For example, "That white holes would exist. Period." is not a theory, in the sense that I use this word in the science-based sections of BAUT.

Just to be clear then, the ATM idea you are presenting in this thread - and which you are prepared to address challenges to - is that:
a) white holes exist, and
b) some stars contain (or are?) white holes.

N4. Could you please clarify?

Yes, I believe they must exist. That would be the 'theory'. That they balance out variations in the vacuum created by black holes.


True. But, the equations that Dirac uses are not relativistic only equations, there are quantum parts to those equations. The energy equations, without quantum considerations, have no physical meaning for the negative roots.


Don't the quantum parts just describe the mechanics of the system though? It's just a waveform with 4 components plus a direction of travel for the relativistic electron.


You have proof for this statement, right? LIke an actual quantum gravity theory that make accurate predictions for current observations. You do know that there are current theories out there that supplant quantum mechanical theories and stay with General Relativistic type theories? Look up Roger Penrose's theories for spinors and twistor's.

Isn't that really just an extension of Dirac's spinors? They're still quantum artifacts.


Ahhhhh, the only actual theory that predict white holes are General Relativity (or other metric theories of gravity). Which is why that paper is applicable and why I provided it. You don't happen to have any other papers showing quantum equations that have actual white hole solutions, do you?

Shu's no big bang universe.


What you think may be applicable. But what really is important is what you can show. Can you show, mathematically, that ignoring the angular momentum isn't valid?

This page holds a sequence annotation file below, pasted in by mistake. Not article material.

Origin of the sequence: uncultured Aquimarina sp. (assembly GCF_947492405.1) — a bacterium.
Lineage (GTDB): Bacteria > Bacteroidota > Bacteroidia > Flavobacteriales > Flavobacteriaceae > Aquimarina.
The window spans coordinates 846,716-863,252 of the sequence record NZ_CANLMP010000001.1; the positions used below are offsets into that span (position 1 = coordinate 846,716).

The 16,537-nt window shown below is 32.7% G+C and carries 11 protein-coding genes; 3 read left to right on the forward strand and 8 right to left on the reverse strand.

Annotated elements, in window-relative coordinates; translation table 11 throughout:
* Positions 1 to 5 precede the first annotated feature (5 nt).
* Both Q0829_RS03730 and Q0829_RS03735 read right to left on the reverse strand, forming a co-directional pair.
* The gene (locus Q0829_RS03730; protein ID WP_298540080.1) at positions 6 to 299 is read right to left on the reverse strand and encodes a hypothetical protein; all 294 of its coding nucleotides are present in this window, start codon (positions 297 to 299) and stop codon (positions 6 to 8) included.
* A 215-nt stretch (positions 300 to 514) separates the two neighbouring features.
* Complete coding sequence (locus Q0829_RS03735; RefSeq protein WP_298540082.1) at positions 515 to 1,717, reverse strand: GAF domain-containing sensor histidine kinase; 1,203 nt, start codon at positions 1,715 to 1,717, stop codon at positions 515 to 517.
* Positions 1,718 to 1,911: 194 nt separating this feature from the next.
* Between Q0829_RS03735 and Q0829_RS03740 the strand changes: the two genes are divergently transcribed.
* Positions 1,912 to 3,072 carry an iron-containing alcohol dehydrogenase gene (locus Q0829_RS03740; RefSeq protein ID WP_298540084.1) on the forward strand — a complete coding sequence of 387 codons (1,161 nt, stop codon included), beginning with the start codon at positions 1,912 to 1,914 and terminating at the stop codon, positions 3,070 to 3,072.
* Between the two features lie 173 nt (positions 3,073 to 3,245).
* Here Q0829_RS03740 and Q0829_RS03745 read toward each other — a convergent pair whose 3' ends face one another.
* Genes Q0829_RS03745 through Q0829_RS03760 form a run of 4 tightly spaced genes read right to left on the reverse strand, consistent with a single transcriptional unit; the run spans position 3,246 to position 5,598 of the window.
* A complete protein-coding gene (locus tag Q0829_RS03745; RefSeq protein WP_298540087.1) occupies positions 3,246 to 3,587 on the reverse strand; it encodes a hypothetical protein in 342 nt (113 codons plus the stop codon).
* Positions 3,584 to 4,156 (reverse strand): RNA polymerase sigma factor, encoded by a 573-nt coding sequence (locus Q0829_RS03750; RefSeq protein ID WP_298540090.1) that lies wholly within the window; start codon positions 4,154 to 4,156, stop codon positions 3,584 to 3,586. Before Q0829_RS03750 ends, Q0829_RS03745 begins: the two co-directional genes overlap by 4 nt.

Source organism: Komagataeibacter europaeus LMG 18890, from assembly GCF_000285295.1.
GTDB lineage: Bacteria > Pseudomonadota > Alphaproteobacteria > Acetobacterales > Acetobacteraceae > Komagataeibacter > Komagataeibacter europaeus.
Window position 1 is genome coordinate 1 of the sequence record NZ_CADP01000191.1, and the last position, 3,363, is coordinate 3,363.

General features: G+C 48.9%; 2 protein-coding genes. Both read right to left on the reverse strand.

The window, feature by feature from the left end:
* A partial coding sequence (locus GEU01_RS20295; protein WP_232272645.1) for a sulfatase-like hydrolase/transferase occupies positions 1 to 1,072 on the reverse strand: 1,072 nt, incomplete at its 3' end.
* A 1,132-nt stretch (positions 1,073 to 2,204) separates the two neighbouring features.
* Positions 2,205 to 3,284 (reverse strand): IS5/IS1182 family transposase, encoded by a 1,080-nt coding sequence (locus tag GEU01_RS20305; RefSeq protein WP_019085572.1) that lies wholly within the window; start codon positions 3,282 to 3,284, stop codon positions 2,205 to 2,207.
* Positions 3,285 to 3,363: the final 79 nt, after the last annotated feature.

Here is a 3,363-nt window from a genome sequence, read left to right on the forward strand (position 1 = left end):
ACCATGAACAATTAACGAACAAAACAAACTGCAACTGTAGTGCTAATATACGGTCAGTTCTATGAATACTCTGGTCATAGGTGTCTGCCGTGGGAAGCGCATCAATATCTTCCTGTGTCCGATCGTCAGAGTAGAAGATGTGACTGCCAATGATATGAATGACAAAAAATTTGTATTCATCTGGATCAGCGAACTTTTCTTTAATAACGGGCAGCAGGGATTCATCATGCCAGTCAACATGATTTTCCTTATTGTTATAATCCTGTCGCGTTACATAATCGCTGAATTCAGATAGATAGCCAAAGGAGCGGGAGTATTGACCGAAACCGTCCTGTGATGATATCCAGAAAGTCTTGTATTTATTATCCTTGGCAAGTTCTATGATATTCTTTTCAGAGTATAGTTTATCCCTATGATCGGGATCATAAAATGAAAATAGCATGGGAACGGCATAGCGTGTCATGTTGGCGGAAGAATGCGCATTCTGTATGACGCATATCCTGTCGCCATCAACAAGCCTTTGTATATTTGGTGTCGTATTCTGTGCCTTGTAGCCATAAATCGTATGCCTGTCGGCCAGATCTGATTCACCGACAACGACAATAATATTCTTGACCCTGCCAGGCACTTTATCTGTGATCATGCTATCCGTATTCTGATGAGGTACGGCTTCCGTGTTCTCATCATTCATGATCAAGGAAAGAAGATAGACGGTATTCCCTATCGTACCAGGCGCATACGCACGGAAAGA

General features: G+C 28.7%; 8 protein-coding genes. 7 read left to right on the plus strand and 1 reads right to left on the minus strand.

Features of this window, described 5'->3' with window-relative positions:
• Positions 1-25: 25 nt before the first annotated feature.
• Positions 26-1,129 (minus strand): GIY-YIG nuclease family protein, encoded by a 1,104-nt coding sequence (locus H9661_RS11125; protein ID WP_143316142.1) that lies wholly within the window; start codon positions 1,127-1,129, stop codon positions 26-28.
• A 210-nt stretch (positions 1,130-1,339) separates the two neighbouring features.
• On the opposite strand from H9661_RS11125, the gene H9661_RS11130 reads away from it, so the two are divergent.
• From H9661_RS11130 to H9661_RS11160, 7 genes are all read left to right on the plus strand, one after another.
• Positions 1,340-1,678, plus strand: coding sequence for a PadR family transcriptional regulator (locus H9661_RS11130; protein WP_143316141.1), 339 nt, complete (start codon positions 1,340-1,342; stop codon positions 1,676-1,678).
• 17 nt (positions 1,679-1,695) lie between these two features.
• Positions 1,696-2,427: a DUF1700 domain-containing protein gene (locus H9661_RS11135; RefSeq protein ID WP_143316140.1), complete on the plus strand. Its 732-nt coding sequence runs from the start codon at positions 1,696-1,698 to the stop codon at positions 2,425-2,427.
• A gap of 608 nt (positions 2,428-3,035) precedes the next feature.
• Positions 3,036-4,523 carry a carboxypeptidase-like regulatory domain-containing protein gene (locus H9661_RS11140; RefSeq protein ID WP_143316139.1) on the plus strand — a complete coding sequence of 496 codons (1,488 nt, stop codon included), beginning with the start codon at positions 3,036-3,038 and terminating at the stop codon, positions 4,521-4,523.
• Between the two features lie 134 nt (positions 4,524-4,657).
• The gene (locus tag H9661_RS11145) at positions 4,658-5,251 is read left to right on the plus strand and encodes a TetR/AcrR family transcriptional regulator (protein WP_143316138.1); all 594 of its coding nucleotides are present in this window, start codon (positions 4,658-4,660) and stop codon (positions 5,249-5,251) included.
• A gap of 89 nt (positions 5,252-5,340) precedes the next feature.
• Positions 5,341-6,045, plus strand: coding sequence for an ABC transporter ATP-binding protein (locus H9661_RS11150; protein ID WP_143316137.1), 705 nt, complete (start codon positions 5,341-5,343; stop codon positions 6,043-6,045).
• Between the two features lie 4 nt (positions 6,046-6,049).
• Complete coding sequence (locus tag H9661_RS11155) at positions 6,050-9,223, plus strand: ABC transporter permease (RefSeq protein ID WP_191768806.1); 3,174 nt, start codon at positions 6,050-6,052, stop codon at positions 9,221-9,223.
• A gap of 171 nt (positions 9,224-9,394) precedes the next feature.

In Shu's universe, it would be applicable. Mass would be irrelevant behind the event horizon, and only angular momentum and charge should be considered.

Tensor
2010-Sep-16, 04:15 AM
Isn't that really just an extension of Dirac's spinors? They're still quantum artifacts.

It's how they're applied. In this case, gravity would not be treated as a force as with other quantum theories. It would still be geometry, although not a smooth manifold as in GR.


Shu's no big bang universe.

No, no, and No. I suggest you look at his paper again. He specifically talks about spacetime, a FLW universe, and how his idea fit with General Relativity. The entire first section of the Appendix is devoted to the Ricci Tensor and the Christoffel symbols, both important parts of General Relativity, not Quantum Gravity. Here (http://arxiv.org/ftp/arxiv/papers/1007/1007.1750.pdf) is Shu's paper. Care to point out exactly where it uses quantum gravitational equations. Once you do that, care to show how those equations predict white hole, quantum gravitationally.


In Shu's universe, it would be applicable. Mass would be irrelevant behind the event horizon, and only angular momentum and charge should be considered.

Really? Apart from the fact that Shu's papper has nothing to do with quantum gravity, do you realize exactly how gravitation would would work with a Quantum field theory force carrier?

Nereid
2010-Sep-16, 04:42 AM
Yes, I believe they must exist. That would be the 'theory'.